I warm up my hands by wrapping them around a steaming cup of hot tea and I watch the rain through my window. It’s tapping on the leaves that still insist on attaching themselves to the branches of my backyard trees. This cold drizzle is a sign that I can now finally look back on this year’s growing season and learn from it. I can learn from my successes and I can certainly learn from my mistakes.
Being my very first time gardening in Vermont, the balance was a mixed bag. There were some very good crops that grew with hardly any effort and then there were the uncooperative vegetables that chose to teach me a lesson.
I am grateful for all of them: the plentiful, the ugly, the stunted and the dead ones. All in all, we had an unexpected large amount of organic food to sample during the five months that the season lasted.
I am, by all standards, a big city girl who had no access to farming or gardening while growing up. My upbringing was typically urban. I lived in the eighth floor of a high rise building in the center of Madrid.
There were lots of large glass structures, paved roads, asphalt and concrete. We also had an abundance of museums, libraries, department stores, restaurants and all manner of noisy vehicles. Indeed, all the trappings of a metropolitan area.
Nevertheless, Madrid is (even today) the European capital with the largest number of green spaces. There are more than forty parks silently providing the city with cleaner air. They are scrupulously maintained by an invisible army of city employees. I remember them as beautiful and full of seasonal flower beds, but I never considered the option of having any involvement in the care of those spaces. To me, they were just my playground.
Although I was the great granddaughter of farmers, my understanding of plants and seasons was marginal. I thought of gardens in terms of flowers and viewed them as merely ornamental. My mom grew potted plants on our terraces, but never vegetables since the concept of urban food production was not yet a reality. Markets in Madrid were abundant with fruits, vegetables and, yes, flowers, but I seldom thought about where they were coming from.
I did have, however, a distinct advantage over my city friends: my grandma was from a small town in Valencia and I visited her on occasion. There she would walk with me through brush thick with rosemary and thyme, sometimes up the hill to her almond tree orchard, and sometimes down the side of the brook to her vegetable patch. She tended a small plot where she would grow saffron, green beans, tomatoes and a variety of local leafy greens. She also showed me how to forage spindly asparagus and how to marinate olives in salty brine with marjoram and garlic. These activities seemed to me not just rural, but positively wild and I always had the greatest time there.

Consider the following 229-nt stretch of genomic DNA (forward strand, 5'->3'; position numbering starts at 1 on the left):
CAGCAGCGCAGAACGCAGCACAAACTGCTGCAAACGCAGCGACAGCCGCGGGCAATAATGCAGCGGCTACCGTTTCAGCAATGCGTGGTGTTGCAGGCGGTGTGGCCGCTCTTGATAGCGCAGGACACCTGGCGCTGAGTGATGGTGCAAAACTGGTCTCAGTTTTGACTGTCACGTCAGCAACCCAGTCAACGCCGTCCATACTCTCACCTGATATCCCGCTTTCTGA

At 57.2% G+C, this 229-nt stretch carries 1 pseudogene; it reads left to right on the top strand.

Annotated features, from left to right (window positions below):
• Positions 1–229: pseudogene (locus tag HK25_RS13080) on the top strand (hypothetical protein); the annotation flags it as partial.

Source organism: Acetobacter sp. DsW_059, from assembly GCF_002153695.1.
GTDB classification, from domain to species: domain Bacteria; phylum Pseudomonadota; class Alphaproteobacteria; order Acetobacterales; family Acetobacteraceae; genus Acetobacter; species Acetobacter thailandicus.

Fast forward a couple of decades (perhaps more) and my occupation as a nutritionist and my original vocation as an artist have both benefited from my interest in gardening. I find obvious connections among all three pursuits, and they have happily mingled this year thanks to my involvement with the VCGN program. It has been a wonderful experience both in terms of learning and because of the incredible hospitality I have been shown by the teachers and staff. The time spent at the garden has never failed to be the highlight of my week. My gardening experience would have, no doubt, been very different without the constant support of everyone at the Intervale Teaching Garden.
I would recommend the program to everyone, from the food lover to the aspiring urban farmer and particularly to those concerned about the health of our ill-treated planet. Everything you’ll learn will have a practical application and you will even learn things about yourself that you did not know before. The garden is a place where honesty is required. If you try to take shortcuts, if you neglect your care taking tasks, it will quickly be apparent to everybody.
Plants make you accountable for the treatment they receive from you. I personally enjoy that kind of instant feedback. It gives me the chance to rethink my strategy and rectify what I am doing. Life is not often that generous.
The photographs in this post started as a visual record of what was happening in the garden. I decided early on that I would snap some pics to better remember what we did and what was said.
They are just snapshots of what all the participants in the program grew taken at different stages of the season. If they are beautiful at all, it is because the land and the plants themselves are overwhelmingly striking.